Definition of Social and Cultural Competency
Social competence denotes the aptitude to engage in meaningful relationships with others. The definition of social competence can be based on three main aspects. One is the aptitude to build healthy and positive interpersonal associations and to resolve interpersonal conflicts. Second is the development of a vibrant self-identity in general and a collective or group identity in particular. Lastly is the alignment to be a responsible citizen in the society that one belongs to and a caring citizen in the globe. The development of supportive and positive relationships with various kinds of people is an essential adaptation skill that adolescents and people must acquire to happily live in a society (Ma, 2012).
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Cultural competence, on the other hand, refers to the individual ability to respect and understand beliefs, attitudes and values, and mores that vary across cultures, and to consider and appropriately respond to these variations in evaluating, implementing, and planning organization operation, evaluation, and promotion programs. Growing cultural competence involves obtaining respect for, knowledge of, and the aptitude to comfortably and effectively interact with different racial or ethnic backgrounds (Han & Kemple, 2006).
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Importance of Social and Cultural Competency Concepts in Terms of Social Psychological Research
In research, cultural competence is the researchers’ ability to offer high-quality research that considers the diversity and culture of a population when generating research ideas, researching, and exploring research findings’ applicability. Cultural competence plays an essential role in research especially in implementation processes and study design, including the research hypotheses and questions development, recruitment and outreach strategies, data collection protocols, consent activities, interpreting and analyzing research findings, presenting the outcomes, and drawing conclusions. The cultural congruence in such research processes assists in guaranteeing that the research is applicable in different populations and can be adapted to address the linguistic, cultural, and social needs of the targeted population. Depending on the research type, cultural competence can be vital to successful retraining and recruiting diverse participants. Cultural competence is also vital for researchers to guarantee effective interaction and communication between study participants and researchers. It also ensures adequate interpretation and analysis of results as they relate to the population impact (ShiuThronton, 2003).
Social competence helps in improving interpersonal skills. This means it plays a great role in influencing communication and general interaction between a researcher and the research participants. Social competence guides in setting research questions based on the nature of research and targeted participants to ensure that they are sensitive to different people’s emotions and that they are not provocative or offensive. Social competence also ensures effective social skills in qualitative data collection techniques such as interviews (Han & Kemple, 2006).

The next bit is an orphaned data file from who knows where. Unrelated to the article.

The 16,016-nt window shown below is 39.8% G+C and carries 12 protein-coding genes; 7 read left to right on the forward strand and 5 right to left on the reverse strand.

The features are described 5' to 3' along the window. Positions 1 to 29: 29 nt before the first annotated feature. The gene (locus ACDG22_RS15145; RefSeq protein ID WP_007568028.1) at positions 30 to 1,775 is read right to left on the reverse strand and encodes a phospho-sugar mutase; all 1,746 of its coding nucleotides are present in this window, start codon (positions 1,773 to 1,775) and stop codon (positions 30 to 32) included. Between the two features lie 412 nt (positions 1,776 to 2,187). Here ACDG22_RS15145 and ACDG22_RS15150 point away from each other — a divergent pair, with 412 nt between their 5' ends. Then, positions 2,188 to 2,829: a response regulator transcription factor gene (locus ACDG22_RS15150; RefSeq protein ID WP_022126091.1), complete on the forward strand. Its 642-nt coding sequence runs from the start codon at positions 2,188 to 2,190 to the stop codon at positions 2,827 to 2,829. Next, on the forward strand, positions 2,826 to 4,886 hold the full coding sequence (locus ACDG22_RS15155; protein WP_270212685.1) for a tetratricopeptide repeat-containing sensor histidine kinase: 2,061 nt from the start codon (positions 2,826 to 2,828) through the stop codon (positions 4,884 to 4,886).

Example of a Social Psychological Concept that can be Understood from a Cross-Cultural Perspective
The selected social psychological concept that can be understood from a cross-cultural perspective is social self. Social self refers to aspects of individual self-concept or identity that are influenced by or important to interpersonal relationships and other people’s reactions. Self-views influence how we think about the world our community, lifestyle, health choices, and social relationship. The social self is mostly influenced by culture. According to Smith (1998), culture plays a great role in influencing how we perceive ourselves and the world in general, what we believe in, how we act and handle issues, and what we value. This means a self is defined by his or her culture. A person from one culture is thus expected to act differently or handle things differently from another person from another culture. Different cultures create different kinds of people from a social perspective. Our social behaviors, skills, and level of interaction are mostly influenced by our culture. For instance, people in Asia are more social than Americans. Also, the interaction level of women from the Muslim community is limited by their culture, especially in a presence of men or while in public places.
Why Does Cultural Competency Matter when Researching a Concept of Social Self
Cultural competency matters when researching a concept of the social self. This is because the social self is influenced by individual culture, and people have a diverse culture. This means the researcher must be culturally competent to be able to respect participants based on their cultural beliefs, world perspective, and attitude. A researcher without cultural competency is likely to misjudge people based on their varying perspectives, beliefs, and attitudes (Smith, 1998). One may also be unable to cope or interact with people from other cultural backgrounds effectively. Having cultural competence also helps in shaping the research in a way that it considers the cultural diversity among members.
Problems that Might Occur if Social and Cultural Competency are Neglected in the Research
If cross-cultural perspectives are neglected in the research, the researcher might end up being biased in the development of the research design, research questions, and other research processes. Neglecting cross-cultural perspectives can also result in the biased interpretation of research data and the development of recommendations that cannot be generalized for participants from all cultures. Cross-cultural perspectives consideration in research study makes research more viable to all in a diverse society (ShiuThronton, 2003).